February 03, 2012, 12:54 PM — Some critics have blamed Silicon Valley tech firms for the massive online protests last month against two controversial copyright bills. Other groups have trumpeted the grassroots nature of the protests.
The first narrative, that giant tech companies drove the uprising, has little basis in fact, according to several people who helped organize the protest. The second storyline, that the protests bubbled up from regular Internet users, comes closer to explaining the phenomenon, but reality is more complicated, participants said.
The protests were a combination of independent decisions by websites including Wikipedia and Reddit to go black on Jan. 18, behind-the-scenes organization by a number of groups, and grassroots response to the blackout and other online efforts, participants said.
The reason it's important to explain what happened is to show that it's possible to again organize large-scale online protests in the U.S., participants said.
"What we're seeing here is this integration of the organizations with [Washington] expertise, and these organizations that are very plugged into these user-driven social networks," said Harold Feld, legal director of Public Knowledge, one of several groups that worked behind the scenes on the protest. "Multiply all of that across a community that is used to figuring out ways in which people can use these technologies for social interaction very quickly."
Fight for the Future, a fledgling group started in late 2011, plans to build on the SOPA protest model to draw together a network of websites to form an "Internet defense league" to contact Congress about future bills that threaten Web freedoms, said Tiffiniy Cheng, cofounder of Fight for the Future and OpenCongress.org, a congressional watchdog site.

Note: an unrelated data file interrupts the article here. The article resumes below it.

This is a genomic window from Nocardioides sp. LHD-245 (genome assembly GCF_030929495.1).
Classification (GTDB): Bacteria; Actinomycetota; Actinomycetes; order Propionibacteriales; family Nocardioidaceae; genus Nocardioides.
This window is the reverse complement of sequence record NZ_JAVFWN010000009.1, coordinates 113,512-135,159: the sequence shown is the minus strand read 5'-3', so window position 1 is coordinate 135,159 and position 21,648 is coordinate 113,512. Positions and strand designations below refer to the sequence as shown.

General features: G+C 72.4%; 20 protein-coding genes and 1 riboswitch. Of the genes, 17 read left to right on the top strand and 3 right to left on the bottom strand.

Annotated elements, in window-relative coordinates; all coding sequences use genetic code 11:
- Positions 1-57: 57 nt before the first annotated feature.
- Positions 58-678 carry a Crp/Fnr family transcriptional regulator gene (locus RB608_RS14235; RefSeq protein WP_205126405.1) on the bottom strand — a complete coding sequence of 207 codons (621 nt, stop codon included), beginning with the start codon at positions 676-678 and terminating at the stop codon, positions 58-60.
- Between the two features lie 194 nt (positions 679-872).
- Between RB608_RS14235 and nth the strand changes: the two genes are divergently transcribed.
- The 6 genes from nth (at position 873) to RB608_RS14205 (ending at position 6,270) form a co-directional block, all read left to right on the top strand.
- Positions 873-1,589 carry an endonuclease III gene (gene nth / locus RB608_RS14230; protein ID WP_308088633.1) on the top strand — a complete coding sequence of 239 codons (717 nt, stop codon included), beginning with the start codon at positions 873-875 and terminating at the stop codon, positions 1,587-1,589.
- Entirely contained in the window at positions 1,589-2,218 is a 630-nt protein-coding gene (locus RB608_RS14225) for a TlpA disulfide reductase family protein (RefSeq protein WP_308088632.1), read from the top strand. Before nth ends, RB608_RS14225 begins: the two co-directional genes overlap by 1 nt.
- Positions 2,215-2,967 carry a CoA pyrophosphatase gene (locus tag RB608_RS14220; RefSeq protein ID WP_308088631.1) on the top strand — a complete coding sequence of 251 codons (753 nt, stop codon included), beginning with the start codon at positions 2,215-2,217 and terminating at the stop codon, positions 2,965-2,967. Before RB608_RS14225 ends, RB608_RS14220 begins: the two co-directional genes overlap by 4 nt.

Cheng said she was less surprised with the level of protests against SOPA and PIPA and more "in awe of experiencing a moment of political activism that turned out so well -- having seen a bill get shelved so quickly."
Last October, the group worked against a bill that would make the unauthorized online streaming of media content a felony -- an idea that would make it into SOPA -- and saw how a campaign could spread across the Internet through word of mouth, she said.
Fight for the Future counted 10 million petition signers during the SOPA protest, 8 million attempted calls to lawmakers and 4 million emails sent. More than 115,000 websites participated in some way in the protest, the group said. Dozens of lawmakers voiced opposition to the two bills during the week of the protest, with several withdrawing previous support.
Those numbers "seemed very fitting for our time," Cheng said. "This is a struggle for free speech and is at the center of why people use the Internet and why they care about it."